English Castles and Palaces You Can’t Miss on Your Visit to the UK

Castles have played political, military, and social roles in English history since the Norman Conquest of the 11th Century. The Normans built stone fortresses at the top of raised ground, often with rounded towers and an enclosed courtyard surrounded by a ditch or moat (these types of castles are termed motte-and-bailey).

With the advent of gunpowder warfare, castles required a greater degree of complexity. By the 1300’s, these castles had become more lavish royal or baronial residences, often with luxurious living quarters for the nobility and landscaped gardens.

By the times of Renaissance and the Baroque era that followed, the fortress-like quality of castle building had become mostly obsolete, both because of advances in warfare with heavy artillery, and because England had (mostly) subjugated its neighbors of Wales, Scotland, and Ireland, and the threat of invasion was not as present. As such, the nobility began to build expansive estates in the style of continental palaces like the French Versailles.

The United Kingdom is one of the only countries in Europe (or the world) to retain a monarchy, and as such, many of these English castles and English palaces remain functioning residences for the royal family, or serve state functions. However, many of them are also open to the touring public, while some are closed, but open to select visitors by invitation, or open to the public at select times of the year.

The styles of English castles and palaces ranges widely. Some of the older castle keeps from the Norman Conquest appear like the rounded medieval fortresses we think of when we read about knights and ladies in waiting (prior to the Normans, most castles were built from wood, so they no longer remain, though the hills on which they stood can be visited).

Over the years, a soaring Gothic style of pointed arches and stained glass emerged, which morphed into the unique look of English Tudor (often noted for its exposed timber construction). The sumptuous style of Baroque was not so long-lived in England (though it was more popular in Catholic countries), but the more conservative and harmonious look of the Neoclassical (turning to Greece and Rome for inspiration) prevailed into the Victorian era.

Without further ado, let’s take a look at 5 iconic English Castles and English Palaces that you will want to see or take a tour of if you are visiting the United Kingdom.

Buckingham Palace

Buckingham Palace is a symbol of England, especially because of the daily ceremonial Changing of the Guard that takes place in its front courtyard, which is a much beloved ritual and photographed by visitors to the United Kingdom. Buckingham is also a focal point in national events for the British people, who gather in front of the palace for ceremonial functions. Buckingham House was originally built for the Duke of Buckingham in 1703, and just a few decades later King George III appropriated it as a residence for his wife, Queen Charlotte…and renamed it the Queen’s House. Architects John Nash and Edward Blore expanded the palace in a neoclassical style, and it became the official London residence of the British Monarchy with the advent of Queen Victoria’s reign. The East Front was a later addition, and contains the famous balcony from which the Queen of England (or other reigning monarch (gives her signature wave). Buckingham Palace has almost 800 rooms, the largest private garden in England, and magnificent state rooms, which are for entertaining politicians and foreign dignitaries, but are open to the public during select parts of the year.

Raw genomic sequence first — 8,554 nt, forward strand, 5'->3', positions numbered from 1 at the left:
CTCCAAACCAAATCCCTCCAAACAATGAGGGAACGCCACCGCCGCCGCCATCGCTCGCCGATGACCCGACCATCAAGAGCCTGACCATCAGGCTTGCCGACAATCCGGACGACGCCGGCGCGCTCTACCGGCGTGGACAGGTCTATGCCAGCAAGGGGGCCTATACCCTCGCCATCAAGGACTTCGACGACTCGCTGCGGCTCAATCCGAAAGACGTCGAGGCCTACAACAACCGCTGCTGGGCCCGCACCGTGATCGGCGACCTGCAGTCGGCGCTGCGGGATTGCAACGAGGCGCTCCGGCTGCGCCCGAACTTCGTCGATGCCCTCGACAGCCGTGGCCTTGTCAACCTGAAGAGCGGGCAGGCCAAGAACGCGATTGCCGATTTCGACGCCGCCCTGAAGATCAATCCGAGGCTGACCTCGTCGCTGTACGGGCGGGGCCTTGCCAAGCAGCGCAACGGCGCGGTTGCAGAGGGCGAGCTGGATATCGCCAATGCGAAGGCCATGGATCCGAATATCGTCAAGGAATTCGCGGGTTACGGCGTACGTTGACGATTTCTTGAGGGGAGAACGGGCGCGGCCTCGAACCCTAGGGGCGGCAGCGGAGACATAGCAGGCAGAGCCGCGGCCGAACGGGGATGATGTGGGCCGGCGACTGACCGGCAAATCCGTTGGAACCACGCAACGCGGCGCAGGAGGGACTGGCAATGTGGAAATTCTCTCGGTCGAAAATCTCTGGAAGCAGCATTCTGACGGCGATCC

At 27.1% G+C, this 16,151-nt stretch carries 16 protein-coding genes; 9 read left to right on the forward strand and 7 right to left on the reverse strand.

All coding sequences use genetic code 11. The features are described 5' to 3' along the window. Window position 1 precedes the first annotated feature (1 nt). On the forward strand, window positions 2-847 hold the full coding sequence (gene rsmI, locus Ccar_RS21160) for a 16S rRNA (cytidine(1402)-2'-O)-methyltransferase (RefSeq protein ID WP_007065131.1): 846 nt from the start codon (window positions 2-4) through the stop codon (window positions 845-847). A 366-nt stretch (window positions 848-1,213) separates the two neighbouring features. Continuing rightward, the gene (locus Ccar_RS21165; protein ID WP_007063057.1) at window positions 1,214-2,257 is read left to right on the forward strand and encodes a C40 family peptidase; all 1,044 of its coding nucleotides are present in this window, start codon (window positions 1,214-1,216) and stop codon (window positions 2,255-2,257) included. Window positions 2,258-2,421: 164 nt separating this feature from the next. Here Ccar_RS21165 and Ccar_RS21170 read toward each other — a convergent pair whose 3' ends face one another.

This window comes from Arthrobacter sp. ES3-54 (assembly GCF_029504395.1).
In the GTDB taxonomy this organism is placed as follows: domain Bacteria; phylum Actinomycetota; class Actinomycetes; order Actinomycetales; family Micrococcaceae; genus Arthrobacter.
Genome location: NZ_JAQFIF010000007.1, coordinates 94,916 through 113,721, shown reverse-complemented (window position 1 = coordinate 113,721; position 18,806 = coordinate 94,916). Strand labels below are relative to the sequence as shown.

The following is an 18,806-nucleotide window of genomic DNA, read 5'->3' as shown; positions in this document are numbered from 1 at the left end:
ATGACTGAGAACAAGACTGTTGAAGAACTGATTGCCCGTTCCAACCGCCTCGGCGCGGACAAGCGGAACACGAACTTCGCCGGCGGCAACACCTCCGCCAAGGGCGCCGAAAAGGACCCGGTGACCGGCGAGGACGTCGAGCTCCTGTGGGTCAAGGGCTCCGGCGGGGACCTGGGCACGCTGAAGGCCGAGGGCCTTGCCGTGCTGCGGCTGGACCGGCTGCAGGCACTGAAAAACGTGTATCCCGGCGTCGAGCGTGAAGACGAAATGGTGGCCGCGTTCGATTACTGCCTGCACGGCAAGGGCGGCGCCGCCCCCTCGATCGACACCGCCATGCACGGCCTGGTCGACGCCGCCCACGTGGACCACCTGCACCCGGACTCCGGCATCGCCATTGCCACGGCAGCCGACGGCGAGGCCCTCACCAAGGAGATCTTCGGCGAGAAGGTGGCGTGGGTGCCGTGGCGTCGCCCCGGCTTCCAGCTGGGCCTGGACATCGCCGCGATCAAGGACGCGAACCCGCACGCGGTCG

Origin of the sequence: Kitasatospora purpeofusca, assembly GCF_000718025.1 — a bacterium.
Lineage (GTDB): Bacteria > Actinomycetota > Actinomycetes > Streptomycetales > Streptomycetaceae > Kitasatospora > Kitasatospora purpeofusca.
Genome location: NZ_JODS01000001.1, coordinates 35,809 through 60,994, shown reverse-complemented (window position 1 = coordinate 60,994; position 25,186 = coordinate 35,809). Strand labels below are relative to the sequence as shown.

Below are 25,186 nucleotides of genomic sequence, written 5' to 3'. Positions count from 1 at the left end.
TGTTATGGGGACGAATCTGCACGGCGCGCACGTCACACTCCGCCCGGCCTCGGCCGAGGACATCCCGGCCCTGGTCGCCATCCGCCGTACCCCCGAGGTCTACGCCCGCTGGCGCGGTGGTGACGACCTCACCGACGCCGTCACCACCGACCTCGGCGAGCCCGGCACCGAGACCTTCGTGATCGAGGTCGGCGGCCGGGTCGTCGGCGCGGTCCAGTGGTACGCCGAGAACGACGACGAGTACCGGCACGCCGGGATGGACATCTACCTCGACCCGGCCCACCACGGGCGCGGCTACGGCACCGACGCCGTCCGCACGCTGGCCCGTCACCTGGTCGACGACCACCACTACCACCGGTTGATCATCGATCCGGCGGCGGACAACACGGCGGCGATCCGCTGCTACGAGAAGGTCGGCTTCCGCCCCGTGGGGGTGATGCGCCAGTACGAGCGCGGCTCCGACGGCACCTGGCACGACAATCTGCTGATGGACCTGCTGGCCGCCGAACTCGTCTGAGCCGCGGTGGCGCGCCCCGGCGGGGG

Windsor Castle

Windsor Castle is another symbol of England and English history for the last 1,000 years. It was built by William the Conqueror and has remained the principal residence of the British Royal Family during that time, making it the longest continually inhabited royal residence in Europe. The original core of Windsor Castle was a classic motte-and-bailey fortress strategically placed along the Thames, and its fortifications were eventually replaced with stone. During the Middle Ages it was greatly expanded and became one of the largest building projects in England. St. George’s Chapel, located on the castle grounds, is an exemplary piece of Perpendicular Gothic, noteworthy for its soaring heights and vertical emphasis. Over the years, monarchs have each added their own touch to the castle, establishing period touches corresponding to the Gothic, Baroque, and Rococo. Another noteworthy feature is the Norman Gate, a portal that sits between a pair of two rounded towers in the style of the Norman Conquerors and their fortifications. St. George’s Hall is a magnificent long room that has provided a venue for functions like state dinners, and has undergone a number of stylistic renovations…most recently taking on a magnificent hammer-beam ceiling after a 1997 fire.